Another interesting experience was when I tried to buy beer on July 1st. I went into the store and selected a couple of local brands. When I went to the counter, the clerk shook her head and said “No”. I was puzzled and asked “Why?”. She just kept repeating “No”. After a long and strenuous day of sightseeing, I was really looking forward to some chilled local beer. Soon, I started getting frustrated and after a little more back-and-forth, managed to buy the beer. When I reached the Hotel, the lady at the front desk told me about 1st of every month being a “Dry Day” in Mongolia! That was why the store clerk said “No” …
Gorkhi-Terelj National Park, around 70Km from Ulaanbaatar is well worth a visit. The scenery is amazing and the Yaks looked majestic. I rented a cab for the whole day and also visited Chinggis Khan Statue Complex, where we have the huge Genghis Khan statue. We can use a mix of elevators and stairs to climb up right next to Genghis Khan’s face. A great place for photos. There were several souvenir shops in the complex, but I felt they were very pricey.
For souvenirs and general shopping, State Department Store (on Peace Avenue, which is the main street in Ulaanbaatar) is the best. There is a decent food court here as well. All my Mongolian souvenirs were bought at this place. The Mongolian souvenirs, coupled with my Beijing souvenirs, meant that I had to buy a new bag. I got a very good Belgium-made carry-bag for a very good price and used it to carry all the souvenirs. As you can imagine, I was no longer a typical backpacker. I was a typical backpacker and some more … J (Backpack, DSLR, Tripod and Souvenir bag).
I am not a fan of Mutton, but Mutton is one of the most common meats here and I had my fair share of mutton while in Mongolia.
Zaisan Monument, which is towards the south side of the city, is worth a visit (and a climb) for the great views. The monument honours the Soviets that were killed during World War II. Since we have over 700 steps to climb and it was hot and sunny as I said earlier, I found it a good time to eat an ice cream.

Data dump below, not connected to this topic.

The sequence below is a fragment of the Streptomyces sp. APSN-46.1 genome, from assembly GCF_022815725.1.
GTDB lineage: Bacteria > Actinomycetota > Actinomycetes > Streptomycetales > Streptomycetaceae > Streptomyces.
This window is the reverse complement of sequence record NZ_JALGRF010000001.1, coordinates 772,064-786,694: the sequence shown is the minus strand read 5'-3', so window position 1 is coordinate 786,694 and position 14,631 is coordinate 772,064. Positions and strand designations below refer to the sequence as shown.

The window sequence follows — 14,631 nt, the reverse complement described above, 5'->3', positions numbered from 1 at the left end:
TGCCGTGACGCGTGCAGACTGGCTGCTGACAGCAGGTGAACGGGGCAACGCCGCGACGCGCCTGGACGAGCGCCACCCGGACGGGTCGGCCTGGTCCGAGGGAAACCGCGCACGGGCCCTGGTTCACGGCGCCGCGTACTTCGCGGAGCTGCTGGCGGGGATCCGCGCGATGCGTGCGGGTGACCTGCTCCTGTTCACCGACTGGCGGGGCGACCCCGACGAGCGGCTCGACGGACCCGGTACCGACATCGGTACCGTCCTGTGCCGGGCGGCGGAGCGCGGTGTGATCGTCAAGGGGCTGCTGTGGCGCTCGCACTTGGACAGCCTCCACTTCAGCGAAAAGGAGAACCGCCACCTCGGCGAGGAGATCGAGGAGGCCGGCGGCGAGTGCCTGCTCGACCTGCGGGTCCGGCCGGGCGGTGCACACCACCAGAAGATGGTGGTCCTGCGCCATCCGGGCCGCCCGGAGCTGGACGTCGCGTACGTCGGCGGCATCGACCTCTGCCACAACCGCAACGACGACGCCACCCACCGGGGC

Choijin Lama Museum: I think they should splurge a little more on maintaining it a bit better. Compared to this museum, Bogd Khan Winter Palace is maintained much better. But the best of the lot is Gandantegchinlen Monastery (Not even sure how to pronounce it).
Gandantegchinlen Monastery … This building houses a real tall Buddha statue.
As with any city, one has to be careful. My co-Trans-Mongolian travelers did have some stories about how they were swindled. I was lucky that nothing happened in my case …
One of the days, I had walked over to a local agent from whom I collected my train ticket from Ulaanbaatar to Irkutsk.
The day before the train to Irkutsk, I had gone to the State Department Store to load up on biscuits, coffee, noodles, cheese Etc. I also bought a cup for the coffee.
Ulaanbaatar-Irkutsk (Trans-Mongolian Rail Trip)
I am not a last-minuter. What I mean is, I like to arrive well before time 🙂 Be it airports, train stations, bus stations, appointments Etc. I walked over from my Hotel to the train station several hours before the train start time. It was not easy walking with my luggage ;-). I spent the time eating some snacks (Ice cream, Cake Etc.) and also the Mongolian Khuushuur (looks like Indian Samosa). The waiting rooms are nice and clean. The only problem is that no one knows English, except for the student volunteers who walk around to help tourists. With their help, I located the right platform and also reconfirmed my train ticket details.
There is a beautiful locomotive on the platform of Ulaanbaatar train station.
I took the train #263 going from Ulaanbaatar to Irkutsk. Closer to the train departure time, I could see the various tourists arriving. There were two Spanish sisters (More about them later), an American couple, a British couple, a larger group of people from USA (a couple of them elders and one of them a Mongolian-American who was acting as their guide) Etc. The Mongolian-American dude was a repository of information and I just wished I had known him before my time in Mongolia 😉